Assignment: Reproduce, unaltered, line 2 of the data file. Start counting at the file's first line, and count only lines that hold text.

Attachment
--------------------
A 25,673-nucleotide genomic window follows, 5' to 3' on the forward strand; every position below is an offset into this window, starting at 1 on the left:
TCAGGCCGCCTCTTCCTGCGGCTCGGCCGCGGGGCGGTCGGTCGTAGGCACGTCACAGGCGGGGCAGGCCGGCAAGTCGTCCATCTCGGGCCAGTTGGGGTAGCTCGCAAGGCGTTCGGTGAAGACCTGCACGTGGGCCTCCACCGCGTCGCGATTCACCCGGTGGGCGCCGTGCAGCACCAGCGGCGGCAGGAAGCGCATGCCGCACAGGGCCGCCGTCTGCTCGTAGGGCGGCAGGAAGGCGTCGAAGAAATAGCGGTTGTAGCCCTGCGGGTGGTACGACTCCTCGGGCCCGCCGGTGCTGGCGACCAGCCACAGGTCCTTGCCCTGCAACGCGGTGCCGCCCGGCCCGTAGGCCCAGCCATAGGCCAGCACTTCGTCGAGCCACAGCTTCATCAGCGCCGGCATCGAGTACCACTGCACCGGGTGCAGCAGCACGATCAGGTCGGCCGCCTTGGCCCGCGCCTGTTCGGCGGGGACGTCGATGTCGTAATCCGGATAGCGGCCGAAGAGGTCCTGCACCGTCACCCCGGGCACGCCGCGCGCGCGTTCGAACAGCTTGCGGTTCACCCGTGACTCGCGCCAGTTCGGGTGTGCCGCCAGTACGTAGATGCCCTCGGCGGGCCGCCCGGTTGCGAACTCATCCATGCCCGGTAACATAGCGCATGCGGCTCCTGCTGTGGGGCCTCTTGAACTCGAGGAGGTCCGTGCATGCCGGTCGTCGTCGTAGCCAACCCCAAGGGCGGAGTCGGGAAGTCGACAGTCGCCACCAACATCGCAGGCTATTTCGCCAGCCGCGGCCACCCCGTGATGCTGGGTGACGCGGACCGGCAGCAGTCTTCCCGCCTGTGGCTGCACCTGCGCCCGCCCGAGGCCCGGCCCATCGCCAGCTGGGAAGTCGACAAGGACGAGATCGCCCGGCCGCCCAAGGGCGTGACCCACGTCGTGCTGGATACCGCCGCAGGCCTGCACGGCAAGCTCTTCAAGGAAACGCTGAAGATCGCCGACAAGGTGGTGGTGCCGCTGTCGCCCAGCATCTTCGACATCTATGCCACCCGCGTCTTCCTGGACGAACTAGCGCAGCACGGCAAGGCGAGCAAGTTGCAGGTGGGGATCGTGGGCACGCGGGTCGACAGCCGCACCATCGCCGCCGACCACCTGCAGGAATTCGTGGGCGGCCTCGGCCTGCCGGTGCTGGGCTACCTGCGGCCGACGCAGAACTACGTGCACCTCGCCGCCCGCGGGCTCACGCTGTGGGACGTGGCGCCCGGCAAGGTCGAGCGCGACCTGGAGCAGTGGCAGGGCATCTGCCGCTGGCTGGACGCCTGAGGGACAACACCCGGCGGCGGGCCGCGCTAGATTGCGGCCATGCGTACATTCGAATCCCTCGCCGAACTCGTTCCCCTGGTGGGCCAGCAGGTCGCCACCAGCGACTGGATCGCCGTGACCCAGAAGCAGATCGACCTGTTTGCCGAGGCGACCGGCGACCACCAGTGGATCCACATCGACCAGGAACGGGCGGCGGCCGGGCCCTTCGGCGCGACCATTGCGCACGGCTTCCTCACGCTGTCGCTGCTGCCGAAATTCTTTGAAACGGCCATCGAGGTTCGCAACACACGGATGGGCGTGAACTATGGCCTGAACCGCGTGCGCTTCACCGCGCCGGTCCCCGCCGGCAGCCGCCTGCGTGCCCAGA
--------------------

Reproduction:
TCAGGCCGCCTCTTCCTGCGGCTCGGCCGCGGGGCGGTCGGTCGTAGGCACGTCACAGGCGGGGCAGGCCGGCAAGTCGTCCATCTCGGGCCAGTTGGGGTAGCTCGCAAGGCGTTCGGTGAAGACCTGCACGTGGGCCTCCACCGCGTCGCGATTCACCCGGTGGGCGCCGTGCAGCACCAGCGGCGGCAGGAAGCGCATGCCGCACAGGGCCGCCGTCTGCTCGTAGGGCGGCAGGAAGGCGTCGAAGAAATAGCGGTTGTAGCCCTGCGGGTGGTACGACTCCTCGGGCCCGCCGGTGCTGGCGACCAGCCACAGGTCCTTGCCCTGCAACGCGGTGCCGCCCGGCCCGTAGGCCCAGCCATAGGCCAGCACTTCGTCGAGCCACAGCTTCATCAGCGCCGGCATCGAGTACCACTGCACCGGGTGCAGCAGCACGATCAGGTCGGCCGCCTTGGCCCGCGCCTGTTCGGCGGGGACGTCGATGTCGTAATCCGGATAGCGGCCGAAGAGGTCCTGCACCGTCACCCCGGGCACGCCGCGCGCGCGTTCGAACAGCTTGCGGTTCACCCGTGACTCGCGCCAGTTCGGGTGTGCCGCCAGTACGTAGATGCCCTCGGCGGGCCGCCCGGTTGCGAACTCATCCATGCCCGGTAACATAGCGCATGCGGCTCCTGCTGTGGGGCCTCTTGAACTCGAGGAGGTCCGTGCATGCCGGTCGTCGTCGTAGCCAACCCCAAGGGCGGAGTCGGGAAGTCGACAGTCGCCACCAACATCGCAGGCTATTTCGCCAGCCGCGGCCACCCCGTGATGCTGGGTGACGCGGACCGGCAGCAGTCTTCCCGCCTGTGGCTGCACCTGCGCCCGCCCGAGGCCCGGCCCATCGCCAGCTGGGAAGTCGACAAGGACGAGATCGCCCGGCCGCCCAAGGGCGTGACCCACGTCGTGCTGGATACCGCCGCAGGCCTGCACGGCAAGCTCTTCAAGGAAACGCTGAAGATCGCCGACAAGGTGGTGGTGCCGCTGTCGCCCAGCATCTTCGACATCTATGCCACCCGCGTCTTCCTGGACGAACTAGCGCAGCACGGCAAGGCGAGCAAGTTGCAGGTGGGGATCGTGGGCACGCGGGTCGACAGCCGCACCATCGCCGCCGACCACCTGCAGGAATTCGTGGGCGGCCTCGGCCTGCCGGTGCTGGGCTACCTGCGGCCGACGCAGAACTACGTGCACCTCGCCGCCCGCGGGCTCACGCTGTGGGACGTGGCGCCCGGCAAGGTCGAGCGCGACCTGGAGCAGTGGCAGGGCATCTGCCGCTGGCTGGACGCCTGAGGGACAACACCCGGCGGCGGGCCGCGCTAGATTGCGGCCATGCGTACATTCGAATCCCTCGCCGAACTCGTTCCCCTGGTGGGCCAGCAGGTCGCCACCAGCGACTGGATCGCCGTGACCCAGAAGCAGATCGACCTGTTTGCCGAGGCGACCGGCGACCACCAGTGGATCCACATCGACCAGGAACGGGCGGCGGCCGGGCCCTTCGGCGCGACCATTGCGCACGGCTTCCTCACGCTGTCGCTGCTGCCGAAATTCTTTGAAACGGCCATCGAGGTTCGCAACACACGGATGGGCGTGAACTATGGCCTGAACCGCGTGCGCTTCACCGCGCCGGTCCCCGCCGGCAGCCGCCTGCGTGCCCAGA